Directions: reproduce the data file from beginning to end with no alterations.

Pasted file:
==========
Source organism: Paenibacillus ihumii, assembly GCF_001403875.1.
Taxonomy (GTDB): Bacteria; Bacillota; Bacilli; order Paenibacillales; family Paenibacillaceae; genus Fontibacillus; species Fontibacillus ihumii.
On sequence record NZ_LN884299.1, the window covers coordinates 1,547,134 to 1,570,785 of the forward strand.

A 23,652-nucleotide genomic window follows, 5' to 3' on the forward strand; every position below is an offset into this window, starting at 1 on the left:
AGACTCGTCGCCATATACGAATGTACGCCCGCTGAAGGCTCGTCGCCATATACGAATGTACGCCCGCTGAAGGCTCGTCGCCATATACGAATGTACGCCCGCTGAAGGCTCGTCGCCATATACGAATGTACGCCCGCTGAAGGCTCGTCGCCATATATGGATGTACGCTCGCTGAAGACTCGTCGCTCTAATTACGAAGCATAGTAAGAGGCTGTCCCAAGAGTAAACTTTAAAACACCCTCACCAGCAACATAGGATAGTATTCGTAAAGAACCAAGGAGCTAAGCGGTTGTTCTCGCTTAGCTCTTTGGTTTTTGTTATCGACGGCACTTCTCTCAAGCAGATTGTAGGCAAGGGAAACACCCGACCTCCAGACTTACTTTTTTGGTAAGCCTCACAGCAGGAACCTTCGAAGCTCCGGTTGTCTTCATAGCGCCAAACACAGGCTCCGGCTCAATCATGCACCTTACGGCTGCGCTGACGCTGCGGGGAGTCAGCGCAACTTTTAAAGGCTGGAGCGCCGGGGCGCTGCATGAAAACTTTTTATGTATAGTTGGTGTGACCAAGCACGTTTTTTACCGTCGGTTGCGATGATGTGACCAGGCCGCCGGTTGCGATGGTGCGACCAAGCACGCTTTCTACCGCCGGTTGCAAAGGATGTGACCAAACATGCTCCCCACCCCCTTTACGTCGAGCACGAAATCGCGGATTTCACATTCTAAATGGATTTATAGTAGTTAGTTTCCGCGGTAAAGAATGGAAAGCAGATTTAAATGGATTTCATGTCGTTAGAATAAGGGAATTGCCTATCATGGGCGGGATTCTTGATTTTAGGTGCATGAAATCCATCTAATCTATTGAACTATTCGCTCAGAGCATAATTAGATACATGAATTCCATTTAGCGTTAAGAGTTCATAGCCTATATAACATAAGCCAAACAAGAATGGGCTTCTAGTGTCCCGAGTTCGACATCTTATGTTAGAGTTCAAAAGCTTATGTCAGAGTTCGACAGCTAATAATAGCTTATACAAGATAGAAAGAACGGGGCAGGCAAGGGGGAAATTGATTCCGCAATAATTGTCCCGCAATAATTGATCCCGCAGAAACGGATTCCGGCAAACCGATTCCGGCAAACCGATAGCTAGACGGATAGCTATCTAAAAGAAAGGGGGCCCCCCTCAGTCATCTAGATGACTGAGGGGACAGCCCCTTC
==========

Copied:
Source organism: Paenibacillus ihumii, assembly GCF_001403875.1.
Taxonomy (GTDB): Bacteria; Bacillota; Bacilli; order Paenibacillales; family Paenibacillaceae; genus Fontibacillus; species Fontibacillus ihumii.
On sequence record NZ_LN884299.1, the window covers coordinates 1,547,134 to 1,570,785 of the forward strand.

A 23,652-nucleotide genomic window follows, 5' to 3' on the forward strand; every position below is an offset into this window, starting at 1 on the left:
AGACTCGTCGCCATATACGAATGTACGCCCGCTGAAGGCTCGTCGCCATATACGAATGTACGCCCGCTGAAGGCTCGTCGCCATATACGAATGTACGCCCGCTGAAGGCTCGTCGCCATATACGAATGTACGCCCGCTGAAGGCTCGTCGCCATATATGGATGTACGCTCGCTGAAGACTCGTCGCTCTAATTACGAAGCATAGTAAGAGGCTGTCCCAAGAGTAAACTTTAAAACACCCTCACCAGCAACATAGGATAGTATTCGTAAAGAACCAAGGAGCTAAGCGGTTGTTCTCGCTTAGCTCTTTGGTTTTTGTTATCGACGGCACTTCTCTCAAGCAGATTGTAGGCAAGGGAAACACCCGACCTCCAGACTTACTTTTTTGGTAAGCCTCACAGCAGGAACCTTCGAAGCTCCGGTTGTCTTCATAGCGCCAAACACAGGCTCCGGCTCAATCATGCACCTTACGGCTGCGCTGACGCTGCGGGGAGTCAGCGCAACTTTTAAAGGCTGGAGCGCCGGGGCGCTGCATGAAAACTTTTTATGTATAGTTGGTGTGACCAAGCACGTTTTTTACCGTCGGTTGCGATGATGTGACCAGGCCGCCGGTTGCGATGGTGCGACCAAGCACGCTTTCTACCGCCGGTTGCAAAGGATGTGACCAAACATGCTCCCCACCCCCTTTACGTCGAGCACGAAATCGCGGATTTCACATTCTAAATGGATTTATAGTAGTTAGTTTCCGCGGTAAAGAATGGAAAGCAGATTTAAATGGATTTCATGTCGTTAGAATAAGGGAATTGCCTATCATGGGCGGGATTCTTGATTTTAGGTGCATGAAATCCATCTAATCTATTGAACTATTCGCTCAGAGCATAATTAGATACATGAATTCCATTTAGCGTTAAGAGTTCATAGCCTATATAACATAAGCCAAACAAGAATGGGCTTCTAGTGTCCCGAGTTCGACATCTTATGTTAGAGTTCAAAAGCTTATGTCAGAGTTCGACAGCTAATAATAGCTTATACAAGATAGAAAGAACGGGGCAGGCAAGGGGGAAATTGATTCCGCAATAATTGTCCCGCAATAATTGATCCCGCAGAAACGGATTCCGGCAAACCGATTCCGGCAAACCGATAGCTAGACGGATAGCTATCTAAAAGAAAGGGGGCCCCCCTCAGTCATCTAGATGACTGAGGGGACAGCCCCTTC